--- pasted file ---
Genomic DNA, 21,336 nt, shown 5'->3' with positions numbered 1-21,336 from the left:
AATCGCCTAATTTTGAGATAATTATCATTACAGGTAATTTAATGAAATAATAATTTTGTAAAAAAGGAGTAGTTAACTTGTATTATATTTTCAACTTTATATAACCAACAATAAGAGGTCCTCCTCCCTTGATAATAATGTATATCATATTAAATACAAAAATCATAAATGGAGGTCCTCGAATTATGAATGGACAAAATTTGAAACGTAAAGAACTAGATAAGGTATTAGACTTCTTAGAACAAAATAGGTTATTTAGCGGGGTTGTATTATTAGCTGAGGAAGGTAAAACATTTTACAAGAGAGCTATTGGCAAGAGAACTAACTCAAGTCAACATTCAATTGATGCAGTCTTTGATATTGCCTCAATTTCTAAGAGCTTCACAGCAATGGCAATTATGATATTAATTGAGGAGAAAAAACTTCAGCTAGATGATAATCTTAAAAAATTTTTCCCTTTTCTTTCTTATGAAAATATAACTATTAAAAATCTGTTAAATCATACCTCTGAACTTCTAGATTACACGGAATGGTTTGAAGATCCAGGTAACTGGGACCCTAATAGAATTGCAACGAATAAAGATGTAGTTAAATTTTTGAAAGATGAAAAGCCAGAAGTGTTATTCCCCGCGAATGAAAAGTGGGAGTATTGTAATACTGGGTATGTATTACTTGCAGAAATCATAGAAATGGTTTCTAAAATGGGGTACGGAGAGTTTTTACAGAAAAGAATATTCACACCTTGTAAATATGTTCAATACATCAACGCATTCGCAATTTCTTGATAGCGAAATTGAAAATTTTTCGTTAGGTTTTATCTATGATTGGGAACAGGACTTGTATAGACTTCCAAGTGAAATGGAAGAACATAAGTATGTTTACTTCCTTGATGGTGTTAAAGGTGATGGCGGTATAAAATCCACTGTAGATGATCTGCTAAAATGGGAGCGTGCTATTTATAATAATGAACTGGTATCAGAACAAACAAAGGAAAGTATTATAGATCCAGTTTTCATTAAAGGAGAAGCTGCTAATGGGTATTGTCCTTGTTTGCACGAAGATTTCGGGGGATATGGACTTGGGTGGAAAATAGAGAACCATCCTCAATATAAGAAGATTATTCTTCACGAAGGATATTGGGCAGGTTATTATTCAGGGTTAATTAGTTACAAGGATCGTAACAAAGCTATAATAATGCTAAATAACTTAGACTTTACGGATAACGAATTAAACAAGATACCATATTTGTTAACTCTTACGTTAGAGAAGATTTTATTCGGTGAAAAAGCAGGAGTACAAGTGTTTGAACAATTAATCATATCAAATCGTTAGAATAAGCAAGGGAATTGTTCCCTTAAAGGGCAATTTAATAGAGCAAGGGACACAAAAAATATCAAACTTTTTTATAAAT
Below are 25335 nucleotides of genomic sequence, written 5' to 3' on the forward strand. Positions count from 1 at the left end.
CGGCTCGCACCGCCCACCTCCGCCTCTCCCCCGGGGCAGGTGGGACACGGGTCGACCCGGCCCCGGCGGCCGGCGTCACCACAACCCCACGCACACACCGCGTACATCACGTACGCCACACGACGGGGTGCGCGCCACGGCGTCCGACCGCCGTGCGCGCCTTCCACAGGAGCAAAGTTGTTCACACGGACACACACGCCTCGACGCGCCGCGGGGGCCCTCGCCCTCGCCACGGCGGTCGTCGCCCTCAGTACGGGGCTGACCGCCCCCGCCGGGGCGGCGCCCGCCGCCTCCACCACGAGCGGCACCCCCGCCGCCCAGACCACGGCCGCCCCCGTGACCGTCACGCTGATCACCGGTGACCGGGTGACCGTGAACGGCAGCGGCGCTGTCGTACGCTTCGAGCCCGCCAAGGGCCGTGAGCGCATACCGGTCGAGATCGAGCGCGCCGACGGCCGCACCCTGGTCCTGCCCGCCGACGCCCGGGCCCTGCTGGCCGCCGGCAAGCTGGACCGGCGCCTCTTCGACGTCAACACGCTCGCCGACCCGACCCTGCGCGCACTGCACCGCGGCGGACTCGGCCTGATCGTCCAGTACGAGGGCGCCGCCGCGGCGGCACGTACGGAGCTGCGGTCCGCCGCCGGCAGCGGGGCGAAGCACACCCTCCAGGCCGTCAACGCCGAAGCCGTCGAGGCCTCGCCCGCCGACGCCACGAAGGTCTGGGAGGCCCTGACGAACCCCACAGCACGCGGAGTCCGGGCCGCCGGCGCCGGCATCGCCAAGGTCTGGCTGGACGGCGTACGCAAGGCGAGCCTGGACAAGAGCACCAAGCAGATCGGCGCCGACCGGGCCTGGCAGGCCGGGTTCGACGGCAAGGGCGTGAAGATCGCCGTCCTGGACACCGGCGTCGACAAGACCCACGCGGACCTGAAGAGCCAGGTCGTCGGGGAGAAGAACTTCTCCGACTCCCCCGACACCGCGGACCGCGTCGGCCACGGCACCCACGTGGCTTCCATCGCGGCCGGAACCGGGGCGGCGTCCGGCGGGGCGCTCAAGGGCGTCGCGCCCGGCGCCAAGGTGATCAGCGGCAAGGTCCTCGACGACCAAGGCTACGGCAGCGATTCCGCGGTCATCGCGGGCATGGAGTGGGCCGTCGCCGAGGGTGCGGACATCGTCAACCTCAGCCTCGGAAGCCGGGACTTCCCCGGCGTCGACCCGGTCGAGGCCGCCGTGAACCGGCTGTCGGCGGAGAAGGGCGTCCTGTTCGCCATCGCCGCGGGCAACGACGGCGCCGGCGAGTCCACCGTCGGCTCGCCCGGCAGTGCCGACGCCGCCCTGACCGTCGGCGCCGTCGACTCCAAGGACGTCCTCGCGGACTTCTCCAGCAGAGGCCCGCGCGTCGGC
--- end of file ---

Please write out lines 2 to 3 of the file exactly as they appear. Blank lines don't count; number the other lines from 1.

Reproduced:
AATCGCCTAATTTTGAGATAATTATCATTACAGGTAATTTAATGAAATAATAATTTTGTAAAAAAGGAGTAGTTAACTTGTATTATATTTTCAACTTTATATAACCAACAATAAGAGGTCCTCCTCCCTTGATAATAATGTATATCATATTAAATACAAAAATCATAAATGGAGGTCCTCGAATTATGAATGGACAAAATTTGAAACGTAAAGAACTAGATAAGGTATTAGACTTCTTAGAACAAAATAGGTTATTTAGCGGGGTTGTATTATTAGCTGAGGAAGGTAAAACATTTTACAAGAGAGCTATTGGCAAGAGAACTAACTCAAGTCAACATTCAATTGATGCAGTCTTTGATATTGCCTCAATTTCTAAGAGCTTCACAGCAATGGCAATTATGATATTAATTGAGGAGAAAAAACTTCAGCTAGATGATAATCTTAAAAAATTTTTCCCTTTTCTTTCTTATGAAAATATAACTATTAAAAATCTGTTAAATCATACCTCTGAACTTCTAGATTACACGGAATGGTTTGAAGATCCAGGTAACTGGGACCCTAATAGAATTGCAACGAATAAAGATGTAGTTAAATTTTTGAAAGATGAAAAGCCAGAAGTGTTATTCCCCGCGAATGAAAAGTGGGAGTATTGTAATACTGGGTATGTATTACTTGCAGAAATCATAGAAATGGTTTCTAAAATGGGGTACGGAGAGTTTTTACAGAAAAGAATATTCACACCTTGTAAATATGTTCAATACATCAACGCATTCGCAATTTCTTGATAGCGAAATTGAAAATTTTTCGTTAGGTTTTATCTATGATTGGGAACAGGACTTGTATAGACTTCCAAGTGAAATGGAAGAACATAAGTATGTTTACTTCCTTGATGGTGTTAAAGGTGATGGCGGTATAAAATCCACTGTAGATGATCTGCTAAAATGGGAGCGTGCTATTTATAATAATGAACTGGTATCAGAACAAACAAAGGAAAGTATTATAGATCCAGTTTTCATTAAAGGAGAAGCTGCTAATGGGTATTGTCCTTGTTTGCACGAAGATTTCGGGGGATATGGACTTGGGTGGAAAATAGAGAACCATCCTCAATATAAGAAGATTATTCTTCACGAAGGATATTGGGCAGGTTATTATTCAGGGTTAATTAGTTACAAGGATCGTAACAAAGCTATAATAATGCTAAATAACTTAGACTTTACGGATAACGAATTAAACAAGATACCATATTTGTTAACTCTTACGTTAGAGAAGATTTTATTCGGTGAAAAAGCAGGAGTACAAGTGTTTGAACAATTAATCATATCAAATCGTTAGAATAAGCAAGGGAATTGTTCCCTTAAAGGGCAATTTAATAGAGCAAGGGACACAAAAAATATCAAACTTTTTTATAAAT
Below are 25335 nucleotides of genomic sequence, written 5' to 3' on the forward strand. Positions count from 1 at the left end.